Formula (Infant)

How to choose, prepare and store commercial formula

Breastfeeding is the normal and healthiest way to feed your baby and is the first step in a lifetime of healthy eating. In fact, breast milk is the best food for optimal growth. Health Canada recommends that healthy full-term infants be exclusively breastfed for the first six months of life with the appropriate introduction of complementary foods, and continued breastfeeding for up to 2 years and beyond.

However, if you’re thinking about using infant formula, your health-care provider can help you decide if it’s right for you and your baby. You can also read, Feeding Your Baby “So… You have a Decision to Make” (PDF), BabyFriendlyNL.

If you have made an informed decision to use infant formula, your health care provider will support you and provide appropriate information on how to prepare, store and feed your baby infant formula. You can also find information in Infant Formula: What You Need to Know (PDF).

NOTE: When you read the words “infant formula” on this page, it means “commercial infant formula.”

What type of infant formula should I give my baby?

Use a commercial infant formula. There are three types of infant formula:

  • Ready to feed
  • Liquid concentrate
  • Powdered infant formula
    • Not recommended for babies who:
      • Are premature
      • Had a low birth weight and are under 2 months of age
      • Have a weakened immune system

Each type of infant formula needs to be prepared differently. Always follow the directions on the label. For more information, visit Health Canada’s Milk and Infant Formula web page.

Soy infant formulas are not appropriate for most babies. Only use a soy infant formula when directed by your health-care provider.

Homemade formula made using evaporated milk formula is not recommended as it does not have the nutrients your baby needs to grow and develop.

What should I look for when I buy commercial infant formula?

  • Always buy commercial infant formula.
  • Check the expiry date or best before date. Do not use infant formula which is out of date.
  • Brand name and store brand “generic” infant formulas are suitable infant formulas.
  • Make sure the formula can is not dented or bulging.

How long do I need to give my baby infant formula?

Give your baby infant formula until he or she is 9 to 12 months old and is eating a variety of iron-rich foods.

What type of baby bottles should I use?

Glass or plastic bottles are fine. While rare, some plastic bottles can contain Bisphenol A (BPA), which at high levels, can be harmful, especially to babies. To ensure your plastic bottle does not contain BPA, look for a recycling symbol (three-sided triangular arrow) on the bottom of the bottle. Ensure that a number other than seven is in the centre of the triangle. For more information, visit Health Canada’s Bisphenol A web page.

NOTE: It is important to check the bottle nipples for signs of wear before each use. Nipples that are cracked can break off while the baby is feeding and can cause choking. Nipples which are sticky or have cracks or tears should be thrown away.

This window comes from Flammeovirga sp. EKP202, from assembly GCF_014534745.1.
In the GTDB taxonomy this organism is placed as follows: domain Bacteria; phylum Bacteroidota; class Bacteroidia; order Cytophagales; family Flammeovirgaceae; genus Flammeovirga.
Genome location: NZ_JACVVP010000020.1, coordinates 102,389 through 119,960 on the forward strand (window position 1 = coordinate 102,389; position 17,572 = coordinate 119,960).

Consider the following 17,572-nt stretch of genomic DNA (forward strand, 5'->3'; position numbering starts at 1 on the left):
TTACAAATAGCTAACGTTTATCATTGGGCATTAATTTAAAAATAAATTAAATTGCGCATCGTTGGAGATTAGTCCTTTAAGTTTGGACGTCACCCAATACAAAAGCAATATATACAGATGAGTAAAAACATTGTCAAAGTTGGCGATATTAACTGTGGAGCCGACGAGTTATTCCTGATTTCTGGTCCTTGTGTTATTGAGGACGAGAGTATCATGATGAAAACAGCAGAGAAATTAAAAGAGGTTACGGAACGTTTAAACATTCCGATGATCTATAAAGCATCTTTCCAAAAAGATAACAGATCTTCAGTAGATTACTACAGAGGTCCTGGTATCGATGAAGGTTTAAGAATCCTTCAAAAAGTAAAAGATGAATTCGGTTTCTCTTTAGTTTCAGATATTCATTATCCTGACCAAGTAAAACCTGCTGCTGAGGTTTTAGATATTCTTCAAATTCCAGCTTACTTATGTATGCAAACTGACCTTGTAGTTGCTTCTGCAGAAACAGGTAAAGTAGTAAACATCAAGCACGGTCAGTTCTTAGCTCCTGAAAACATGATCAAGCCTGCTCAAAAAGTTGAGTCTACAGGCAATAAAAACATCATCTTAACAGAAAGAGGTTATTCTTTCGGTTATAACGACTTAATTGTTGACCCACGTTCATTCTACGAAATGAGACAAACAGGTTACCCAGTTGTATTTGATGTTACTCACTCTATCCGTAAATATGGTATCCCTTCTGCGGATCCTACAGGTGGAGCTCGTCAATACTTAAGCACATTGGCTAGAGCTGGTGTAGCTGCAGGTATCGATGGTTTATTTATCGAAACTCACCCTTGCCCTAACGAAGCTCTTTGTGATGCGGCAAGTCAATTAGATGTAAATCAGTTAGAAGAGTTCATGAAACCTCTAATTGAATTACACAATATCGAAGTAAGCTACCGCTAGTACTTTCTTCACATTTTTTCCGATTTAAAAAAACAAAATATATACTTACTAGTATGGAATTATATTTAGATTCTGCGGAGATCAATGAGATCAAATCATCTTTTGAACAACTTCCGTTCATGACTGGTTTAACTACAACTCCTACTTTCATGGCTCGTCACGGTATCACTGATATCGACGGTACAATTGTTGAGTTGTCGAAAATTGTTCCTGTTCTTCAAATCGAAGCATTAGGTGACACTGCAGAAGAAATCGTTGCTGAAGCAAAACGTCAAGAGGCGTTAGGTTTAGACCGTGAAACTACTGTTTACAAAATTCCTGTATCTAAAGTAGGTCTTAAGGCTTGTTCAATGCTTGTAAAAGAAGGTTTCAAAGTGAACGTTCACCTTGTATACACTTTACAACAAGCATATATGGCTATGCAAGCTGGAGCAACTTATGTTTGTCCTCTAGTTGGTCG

Do I need to boil the water to mix with liquid concentrate or powdered infant formula?

It is important to use sterilized equipment and water in formula preparation.

Sterilize all water used for formula for babies of any age. There is no research that says when to safely stop sterilizing. That means it is safest to sterilize water and bottle-feeding supplies as long as your baby is using formula.

To prepare water for formula:

  • Bring water to a rolling boil in a pot, on the stove. Continue to boil for two minutes. Do not use kettles that shut off before the water has boiled for two minutes.
  • If you are using liquid concentrate formula:
    • Boil water for two minutes and cool it before mixing it with formula.
    • Water may also be sterilized by boiling for two minutes and then stored. Sterilized water may be kept in a sterilized, closed container for 24 hours at room temperature or unopened for 2 – 3 days in the fridge. Feed your baby formula that is close to body temperature.
  • If you are using powdered formula:
    • Bring your water to a rolling boil for two minutes. Then mix it with formula when the water is at least 70°C (1 litre of water cools to about 70°C after about 30 minutes, but it is different for different types of pots and amounts of water). When water is less than 70°C it is not hot enough to kill harmful bacteria in the formula. Cool the mixed formula quickly to body temperature before feeding your baby.
    • For babies not “at risk” as written on pages 5 and 12, you can mix powdered formula with water that was sterilized, cooled, and stored in a sterilized, tightly closed container as above. This must be fed to your baby right away

NOTE: Use water from the cold water tap only. Lead and copper may build up in the water in the pipes overnight. Let the cold water tap run for two minutes each morning to flush out any overnight build-up of lead and copper in the water.

How do I choose safe water?

  • Municipal tap water is the best choice for your baby because it is tested regularly to make sure that it’s safe.
  • Well water should be tested regularly to ensure that it is safe.
  • Use caution when using home water treatment equipment. If you use charcoal water filters, be sure to change the filters as recommended by the manufacturer, to reduce the risk of bacterial growth.